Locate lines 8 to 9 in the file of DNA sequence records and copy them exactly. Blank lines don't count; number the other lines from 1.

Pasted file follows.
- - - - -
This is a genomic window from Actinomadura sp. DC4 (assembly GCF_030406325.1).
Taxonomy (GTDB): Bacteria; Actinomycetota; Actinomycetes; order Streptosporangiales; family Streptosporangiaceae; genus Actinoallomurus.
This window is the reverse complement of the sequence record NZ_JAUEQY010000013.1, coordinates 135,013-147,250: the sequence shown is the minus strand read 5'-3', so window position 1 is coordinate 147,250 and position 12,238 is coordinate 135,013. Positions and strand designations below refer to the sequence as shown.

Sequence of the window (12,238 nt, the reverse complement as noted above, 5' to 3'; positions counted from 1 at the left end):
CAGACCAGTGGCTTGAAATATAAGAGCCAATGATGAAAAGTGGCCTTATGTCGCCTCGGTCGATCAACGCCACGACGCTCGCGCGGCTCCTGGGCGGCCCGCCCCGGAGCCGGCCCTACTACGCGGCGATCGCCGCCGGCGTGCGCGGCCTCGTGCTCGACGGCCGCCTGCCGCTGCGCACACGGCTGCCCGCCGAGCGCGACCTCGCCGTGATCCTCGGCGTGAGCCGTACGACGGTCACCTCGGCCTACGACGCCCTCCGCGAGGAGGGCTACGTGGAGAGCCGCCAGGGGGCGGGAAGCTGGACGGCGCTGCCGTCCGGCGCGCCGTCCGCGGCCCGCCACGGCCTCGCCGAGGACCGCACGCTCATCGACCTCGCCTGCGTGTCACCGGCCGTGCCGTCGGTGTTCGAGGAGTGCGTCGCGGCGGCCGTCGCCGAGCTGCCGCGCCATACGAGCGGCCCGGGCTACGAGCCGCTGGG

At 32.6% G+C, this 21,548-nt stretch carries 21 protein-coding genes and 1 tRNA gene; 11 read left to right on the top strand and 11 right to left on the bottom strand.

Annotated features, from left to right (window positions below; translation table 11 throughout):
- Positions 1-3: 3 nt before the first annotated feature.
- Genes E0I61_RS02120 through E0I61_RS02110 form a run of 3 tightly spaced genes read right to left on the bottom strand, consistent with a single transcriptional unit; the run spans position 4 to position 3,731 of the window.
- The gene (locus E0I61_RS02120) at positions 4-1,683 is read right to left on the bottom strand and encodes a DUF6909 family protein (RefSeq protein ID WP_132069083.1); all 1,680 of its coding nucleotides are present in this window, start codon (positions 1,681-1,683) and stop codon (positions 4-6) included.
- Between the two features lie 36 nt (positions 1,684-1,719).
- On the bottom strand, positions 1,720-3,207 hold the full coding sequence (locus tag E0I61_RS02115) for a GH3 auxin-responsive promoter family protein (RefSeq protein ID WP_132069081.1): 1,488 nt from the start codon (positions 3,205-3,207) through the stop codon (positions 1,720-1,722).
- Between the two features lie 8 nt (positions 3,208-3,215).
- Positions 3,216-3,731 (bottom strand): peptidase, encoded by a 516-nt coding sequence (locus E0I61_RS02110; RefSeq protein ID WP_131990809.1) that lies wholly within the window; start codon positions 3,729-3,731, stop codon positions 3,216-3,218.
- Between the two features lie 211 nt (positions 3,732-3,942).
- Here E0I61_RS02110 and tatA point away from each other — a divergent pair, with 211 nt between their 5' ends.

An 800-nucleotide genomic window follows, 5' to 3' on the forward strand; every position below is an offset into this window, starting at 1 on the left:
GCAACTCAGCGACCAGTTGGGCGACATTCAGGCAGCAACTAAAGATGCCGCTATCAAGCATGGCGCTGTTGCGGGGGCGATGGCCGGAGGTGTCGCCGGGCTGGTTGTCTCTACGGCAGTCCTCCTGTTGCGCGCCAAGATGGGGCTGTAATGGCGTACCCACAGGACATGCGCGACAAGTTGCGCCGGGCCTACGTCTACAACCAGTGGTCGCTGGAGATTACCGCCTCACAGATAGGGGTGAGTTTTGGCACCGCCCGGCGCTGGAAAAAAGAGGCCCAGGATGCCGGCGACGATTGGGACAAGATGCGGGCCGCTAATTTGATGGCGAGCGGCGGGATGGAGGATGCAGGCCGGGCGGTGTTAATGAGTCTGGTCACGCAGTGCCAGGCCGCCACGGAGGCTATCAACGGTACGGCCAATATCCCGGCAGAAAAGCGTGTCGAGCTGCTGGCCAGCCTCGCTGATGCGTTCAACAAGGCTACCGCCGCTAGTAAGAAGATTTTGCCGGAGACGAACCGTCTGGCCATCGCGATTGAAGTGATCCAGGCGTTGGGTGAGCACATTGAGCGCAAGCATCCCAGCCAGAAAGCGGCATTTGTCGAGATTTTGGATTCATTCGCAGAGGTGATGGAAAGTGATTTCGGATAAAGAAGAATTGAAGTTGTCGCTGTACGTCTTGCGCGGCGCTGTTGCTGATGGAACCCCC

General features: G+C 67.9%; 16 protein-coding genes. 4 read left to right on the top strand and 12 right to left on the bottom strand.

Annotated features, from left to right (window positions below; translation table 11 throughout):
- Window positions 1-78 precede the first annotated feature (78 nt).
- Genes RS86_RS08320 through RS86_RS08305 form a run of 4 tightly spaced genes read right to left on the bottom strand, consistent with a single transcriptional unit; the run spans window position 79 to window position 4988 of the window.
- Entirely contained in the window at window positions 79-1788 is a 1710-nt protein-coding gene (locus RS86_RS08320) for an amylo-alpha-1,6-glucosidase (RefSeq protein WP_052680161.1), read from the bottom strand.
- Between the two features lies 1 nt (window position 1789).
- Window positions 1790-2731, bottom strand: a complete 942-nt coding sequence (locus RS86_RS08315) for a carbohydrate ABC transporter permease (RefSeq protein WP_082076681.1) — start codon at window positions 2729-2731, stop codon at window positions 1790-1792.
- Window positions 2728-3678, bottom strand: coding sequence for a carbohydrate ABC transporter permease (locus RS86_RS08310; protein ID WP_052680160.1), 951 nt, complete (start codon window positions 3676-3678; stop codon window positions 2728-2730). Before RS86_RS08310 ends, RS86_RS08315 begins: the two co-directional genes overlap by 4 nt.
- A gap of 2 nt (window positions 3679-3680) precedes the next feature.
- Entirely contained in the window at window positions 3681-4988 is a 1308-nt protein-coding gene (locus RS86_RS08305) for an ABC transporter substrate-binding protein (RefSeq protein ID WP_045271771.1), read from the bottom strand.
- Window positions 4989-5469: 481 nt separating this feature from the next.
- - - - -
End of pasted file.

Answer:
- Positions 1-3: 3 nt before the first annotated feature.
- Genes E0I61_RS02120 through E0I61_RS02110 form a run of 3 tightly spaced genes read right to left on the bottom strand, consistent with a single transcriptional unit; the run spans position 4 to position 3,731 of the window.